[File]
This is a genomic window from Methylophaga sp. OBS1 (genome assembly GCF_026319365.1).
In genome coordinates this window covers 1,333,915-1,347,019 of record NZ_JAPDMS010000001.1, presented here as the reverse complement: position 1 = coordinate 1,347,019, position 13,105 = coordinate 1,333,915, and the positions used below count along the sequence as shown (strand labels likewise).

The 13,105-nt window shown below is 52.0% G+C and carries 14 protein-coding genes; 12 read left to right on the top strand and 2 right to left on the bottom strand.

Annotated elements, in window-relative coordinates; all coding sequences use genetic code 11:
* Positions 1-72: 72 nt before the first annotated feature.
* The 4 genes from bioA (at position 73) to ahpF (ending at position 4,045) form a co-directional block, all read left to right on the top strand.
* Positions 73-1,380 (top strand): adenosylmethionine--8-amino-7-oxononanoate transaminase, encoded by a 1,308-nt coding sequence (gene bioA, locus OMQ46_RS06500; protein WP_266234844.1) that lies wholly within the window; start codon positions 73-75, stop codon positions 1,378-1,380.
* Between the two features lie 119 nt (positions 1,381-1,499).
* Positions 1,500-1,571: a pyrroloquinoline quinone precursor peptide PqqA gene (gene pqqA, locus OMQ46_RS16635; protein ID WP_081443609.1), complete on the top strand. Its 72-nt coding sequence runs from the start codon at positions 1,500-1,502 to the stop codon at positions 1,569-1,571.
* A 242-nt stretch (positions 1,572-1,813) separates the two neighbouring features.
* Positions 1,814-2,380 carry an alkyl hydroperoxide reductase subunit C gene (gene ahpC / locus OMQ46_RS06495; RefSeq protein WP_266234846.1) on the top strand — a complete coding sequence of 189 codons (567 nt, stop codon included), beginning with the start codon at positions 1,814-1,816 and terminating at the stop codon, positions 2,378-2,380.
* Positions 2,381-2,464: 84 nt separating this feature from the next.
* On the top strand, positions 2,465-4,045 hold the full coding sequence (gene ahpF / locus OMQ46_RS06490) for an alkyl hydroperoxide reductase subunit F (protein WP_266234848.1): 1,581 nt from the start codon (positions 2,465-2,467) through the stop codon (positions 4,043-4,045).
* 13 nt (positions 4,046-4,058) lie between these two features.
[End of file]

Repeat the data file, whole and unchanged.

This is a genomic window from Methylophaga sp. OBS1 (genome assembly GCF_026319365.1).
In genome coordinates this window covers 1,333,915-1,347,019 of record NZ_JAPDMS010000001.1, presented here as the reverse complement: position 1 = coordinate 1,347,019, position 13,105 = coordinate 1,333,915, and the positions used below count along the sequence as shown (strand labels likewise).

The 13,105-nt window shown below is 52.0% G+C and carries 14 protein-coding genes; 12 read left to right on the top strand and 2 right to left on the bottom strand.

Annotated elements, in window-relative coordinates; all coding sequences use genetic code 11:
* Positions 1-72: 72 nt before the first annotated feature.
* The 4 genes from bioA (at position 73) to ahpF (ending at position 4,045) form a co-directional block, all read left to right on the top strand.
* Positions 73-1,380 (top strand): adenosylmethionine--8-amino-7-oxononanoate transaminase, encoded by a 1,308-nt coding sequence (gene bioA, locus OMQ46_RS06500; protein WP_266234844.1) that lies wholly within the window; start codon positions 73-75, stop codon positions 1,378-1,380.
* Between the two features lie 119 nt (positions 1,381-1,499).
* Positions 1,500-1,571: a pyrroloquinoline quinone precursor peptide PqqA gene (gene pqqA, locus OMQ46_RS16635; protein ID WP_081443609.1), complete on the top strand. Its 72-nt coding sequence runs from the start codon at positions 1,500-1,502 to the stop codon at positions 1,569-1,571.
* A 242-nt stretch (positions 1,572-1,813) separates the two neighbouring features.
* Positions 1,814-2,380 carry an alkyl hydroperoxide reductase subunit C gene (gene ahpC / locus OMQ46_RS06495; RefSeq protein WP_266234846.1) on the top strand — a complete coding sequence of 189 codons (567 nt, stop codon included), beginning with the start codon at positions 1,814-1,816 and terminating at the stop codon, positions 2,378-2,380.
* Positions 2,381-2,464: 84 nt separating this feature from the next.
* On the top strand, positions 2,465-4,045 hold the full coding sequence (gene ahpF / locus OMQ46_RS06490) for an alkyl hydroperoxide reductase subunit F (protein WP_266234848.1): 1,581 nt from the start codon (positions 2,465-2,467) through the stop codon (positions 4,043-4,045).
* 13 nt (positions 4,046-4,058) lie between these two features.